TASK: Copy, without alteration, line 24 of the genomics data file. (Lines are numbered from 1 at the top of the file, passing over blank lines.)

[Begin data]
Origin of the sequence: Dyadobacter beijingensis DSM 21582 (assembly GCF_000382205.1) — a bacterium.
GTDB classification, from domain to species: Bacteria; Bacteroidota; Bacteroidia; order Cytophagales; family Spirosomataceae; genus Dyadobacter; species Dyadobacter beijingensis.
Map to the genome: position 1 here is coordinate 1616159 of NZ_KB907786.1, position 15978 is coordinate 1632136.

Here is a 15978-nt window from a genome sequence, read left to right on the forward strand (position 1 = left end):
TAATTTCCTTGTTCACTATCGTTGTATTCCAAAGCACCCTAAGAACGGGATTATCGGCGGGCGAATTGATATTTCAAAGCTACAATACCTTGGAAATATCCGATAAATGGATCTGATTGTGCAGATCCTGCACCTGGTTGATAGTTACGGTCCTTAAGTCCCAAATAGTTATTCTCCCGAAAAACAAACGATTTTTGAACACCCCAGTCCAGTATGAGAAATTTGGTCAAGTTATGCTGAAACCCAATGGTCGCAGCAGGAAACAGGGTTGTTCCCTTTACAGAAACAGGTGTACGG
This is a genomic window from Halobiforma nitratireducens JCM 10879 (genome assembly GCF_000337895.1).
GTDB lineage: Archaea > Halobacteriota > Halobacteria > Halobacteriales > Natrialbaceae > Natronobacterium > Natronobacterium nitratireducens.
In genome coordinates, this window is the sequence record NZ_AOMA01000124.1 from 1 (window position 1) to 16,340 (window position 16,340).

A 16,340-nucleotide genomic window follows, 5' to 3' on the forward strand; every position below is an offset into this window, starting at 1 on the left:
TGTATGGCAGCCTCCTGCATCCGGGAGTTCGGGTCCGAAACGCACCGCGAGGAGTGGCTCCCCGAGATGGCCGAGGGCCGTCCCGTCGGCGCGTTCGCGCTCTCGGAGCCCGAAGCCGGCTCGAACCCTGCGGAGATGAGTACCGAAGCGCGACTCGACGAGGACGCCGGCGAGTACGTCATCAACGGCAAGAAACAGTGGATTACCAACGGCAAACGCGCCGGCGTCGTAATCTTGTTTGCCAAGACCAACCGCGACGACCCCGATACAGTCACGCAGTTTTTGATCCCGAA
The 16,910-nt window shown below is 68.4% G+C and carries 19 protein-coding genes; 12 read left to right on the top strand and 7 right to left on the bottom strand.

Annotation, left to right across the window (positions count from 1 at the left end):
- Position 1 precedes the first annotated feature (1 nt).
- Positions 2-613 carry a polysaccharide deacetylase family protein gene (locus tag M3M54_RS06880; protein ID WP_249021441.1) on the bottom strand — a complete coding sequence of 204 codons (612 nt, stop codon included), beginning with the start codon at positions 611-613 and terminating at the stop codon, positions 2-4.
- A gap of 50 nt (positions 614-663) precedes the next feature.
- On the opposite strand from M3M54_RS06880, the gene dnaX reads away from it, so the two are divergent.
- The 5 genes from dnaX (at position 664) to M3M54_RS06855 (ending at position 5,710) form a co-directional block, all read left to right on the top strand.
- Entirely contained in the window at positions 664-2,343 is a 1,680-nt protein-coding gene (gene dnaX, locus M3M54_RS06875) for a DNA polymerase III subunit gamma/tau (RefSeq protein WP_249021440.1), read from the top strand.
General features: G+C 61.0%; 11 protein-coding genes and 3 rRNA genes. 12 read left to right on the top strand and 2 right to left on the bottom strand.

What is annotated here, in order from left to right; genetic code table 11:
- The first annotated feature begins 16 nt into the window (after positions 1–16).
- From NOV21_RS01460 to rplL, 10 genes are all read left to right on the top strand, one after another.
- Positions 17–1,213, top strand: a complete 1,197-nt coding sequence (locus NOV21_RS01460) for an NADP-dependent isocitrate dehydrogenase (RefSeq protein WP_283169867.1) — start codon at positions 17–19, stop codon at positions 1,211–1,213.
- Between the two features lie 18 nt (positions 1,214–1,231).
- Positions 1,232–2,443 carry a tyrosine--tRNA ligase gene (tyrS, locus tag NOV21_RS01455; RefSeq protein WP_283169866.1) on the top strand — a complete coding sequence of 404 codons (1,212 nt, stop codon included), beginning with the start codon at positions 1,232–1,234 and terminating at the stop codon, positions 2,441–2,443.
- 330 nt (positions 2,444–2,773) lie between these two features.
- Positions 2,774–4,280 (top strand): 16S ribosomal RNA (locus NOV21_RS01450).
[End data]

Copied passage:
- Between the two features lie 18 nt (positions 1,214–1,231).